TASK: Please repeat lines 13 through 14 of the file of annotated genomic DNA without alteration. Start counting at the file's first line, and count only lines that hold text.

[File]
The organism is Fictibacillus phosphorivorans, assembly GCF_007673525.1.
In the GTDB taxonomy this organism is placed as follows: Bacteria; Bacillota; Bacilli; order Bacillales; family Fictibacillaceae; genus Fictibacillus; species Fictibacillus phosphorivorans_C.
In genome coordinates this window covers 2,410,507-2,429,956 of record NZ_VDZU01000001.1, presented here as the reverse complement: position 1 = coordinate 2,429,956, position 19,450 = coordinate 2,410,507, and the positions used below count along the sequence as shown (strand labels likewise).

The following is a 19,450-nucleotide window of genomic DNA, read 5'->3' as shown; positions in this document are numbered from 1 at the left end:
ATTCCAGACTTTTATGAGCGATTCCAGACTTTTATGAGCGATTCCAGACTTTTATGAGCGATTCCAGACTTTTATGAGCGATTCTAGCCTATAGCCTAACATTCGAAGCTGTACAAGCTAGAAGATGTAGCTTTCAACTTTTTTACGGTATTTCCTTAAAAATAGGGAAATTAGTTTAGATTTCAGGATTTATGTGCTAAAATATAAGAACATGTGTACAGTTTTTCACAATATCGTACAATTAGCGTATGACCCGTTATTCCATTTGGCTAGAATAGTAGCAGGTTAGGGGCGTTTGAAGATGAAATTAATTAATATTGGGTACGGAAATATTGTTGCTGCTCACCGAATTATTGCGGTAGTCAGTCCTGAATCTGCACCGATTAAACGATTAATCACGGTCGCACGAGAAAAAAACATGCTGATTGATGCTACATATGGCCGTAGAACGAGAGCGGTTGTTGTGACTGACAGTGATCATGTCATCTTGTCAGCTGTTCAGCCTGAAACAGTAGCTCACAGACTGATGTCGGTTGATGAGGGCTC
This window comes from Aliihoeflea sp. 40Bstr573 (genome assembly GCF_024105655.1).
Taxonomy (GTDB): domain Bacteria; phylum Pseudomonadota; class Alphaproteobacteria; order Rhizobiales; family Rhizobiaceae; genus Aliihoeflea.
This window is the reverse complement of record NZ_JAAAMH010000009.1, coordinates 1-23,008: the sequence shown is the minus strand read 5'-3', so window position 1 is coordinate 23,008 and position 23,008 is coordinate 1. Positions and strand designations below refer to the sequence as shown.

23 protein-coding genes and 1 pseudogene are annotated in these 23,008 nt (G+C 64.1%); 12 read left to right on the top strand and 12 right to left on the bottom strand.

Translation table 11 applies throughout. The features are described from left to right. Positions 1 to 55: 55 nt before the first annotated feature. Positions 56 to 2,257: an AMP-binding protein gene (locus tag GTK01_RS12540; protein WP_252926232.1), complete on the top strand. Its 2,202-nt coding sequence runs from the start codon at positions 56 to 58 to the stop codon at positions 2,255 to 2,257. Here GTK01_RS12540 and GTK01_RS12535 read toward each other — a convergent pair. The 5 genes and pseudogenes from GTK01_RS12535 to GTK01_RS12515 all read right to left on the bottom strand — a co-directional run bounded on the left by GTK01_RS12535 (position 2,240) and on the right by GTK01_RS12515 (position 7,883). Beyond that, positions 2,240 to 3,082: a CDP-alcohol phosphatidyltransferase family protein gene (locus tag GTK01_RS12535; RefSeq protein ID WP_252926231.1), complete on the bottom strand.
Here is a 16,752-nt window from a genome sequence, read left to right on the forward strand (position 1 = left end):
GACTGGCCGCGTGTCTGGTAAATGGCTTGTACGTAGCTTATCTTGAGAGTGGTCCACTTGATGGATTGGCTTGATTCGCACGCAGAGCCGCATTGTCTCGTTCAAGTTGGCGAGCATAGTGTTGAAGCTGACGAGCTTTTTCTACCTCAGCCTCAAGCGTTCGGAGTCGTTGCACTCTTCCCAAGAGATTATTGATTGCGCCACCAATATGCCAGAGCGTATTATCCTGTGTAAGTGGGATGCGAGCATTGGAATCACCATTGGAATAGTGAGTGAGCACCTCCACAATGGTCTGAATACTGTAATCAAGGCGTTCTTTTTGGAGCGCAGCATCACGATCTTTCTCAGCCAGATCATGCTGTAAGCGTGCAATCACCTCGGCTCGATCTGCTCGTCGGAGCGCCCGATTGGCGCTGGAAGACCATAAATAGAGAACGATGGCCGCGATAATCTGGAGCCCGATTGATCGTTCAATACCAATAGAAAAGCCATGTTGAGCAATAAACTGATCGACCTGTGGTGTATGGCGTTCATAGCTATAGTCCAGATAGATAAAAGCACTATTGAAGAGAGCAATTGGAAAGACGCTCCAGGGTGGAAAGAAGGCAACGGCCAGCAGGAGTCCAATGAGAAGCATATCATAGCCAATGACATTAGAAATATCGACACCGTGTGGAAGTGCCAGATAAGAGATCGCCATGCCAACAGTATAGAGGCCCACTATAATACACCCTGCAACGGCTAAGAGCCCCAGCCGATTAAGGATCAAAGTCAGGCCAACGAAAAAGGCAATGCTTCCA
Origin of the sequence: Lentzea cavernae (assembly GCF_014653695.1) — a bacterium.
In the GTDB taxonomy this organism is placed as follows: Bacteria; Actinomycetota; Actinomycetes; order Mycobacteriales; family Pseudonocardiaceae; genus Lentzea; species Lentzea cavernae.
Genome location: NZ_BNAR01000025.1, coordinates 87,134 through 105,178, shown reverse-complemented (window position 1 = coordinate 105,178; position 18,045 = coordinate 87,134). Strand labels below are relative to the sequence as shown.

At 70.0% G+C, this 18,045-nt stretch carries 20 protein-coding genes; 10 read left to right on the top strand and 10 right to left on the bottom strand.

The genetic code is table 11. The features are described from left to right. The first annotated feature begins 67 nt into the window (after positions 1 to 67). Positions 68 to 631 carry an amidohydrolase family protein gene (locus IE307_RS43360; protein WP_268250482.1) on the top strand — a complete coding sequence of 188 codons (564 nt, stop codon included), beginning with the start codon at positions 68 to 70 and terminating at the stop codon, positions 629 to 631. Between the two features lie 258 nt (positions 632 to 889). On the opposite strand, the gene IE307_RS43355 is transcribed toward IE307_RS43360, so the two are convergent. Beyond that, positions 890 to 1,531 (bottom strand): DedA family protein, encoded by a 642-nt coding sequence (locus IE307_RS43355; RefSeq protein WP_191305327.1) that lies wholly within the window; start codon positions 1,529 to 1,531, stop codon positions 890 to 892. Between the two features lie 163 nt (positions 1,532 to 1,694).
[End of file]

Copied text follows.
Origin of the sequence: Lentzea cavernae (assembly GCF_014653695.1) — a bacterium.
In the GTDB taxonomy this organism is placed as follows: Bacteria; Actinomycetota; Actinomycetes; order Mycobacteriales; family Pseudonocardiaceae; genus Lentzea; species Lentzea cavernae.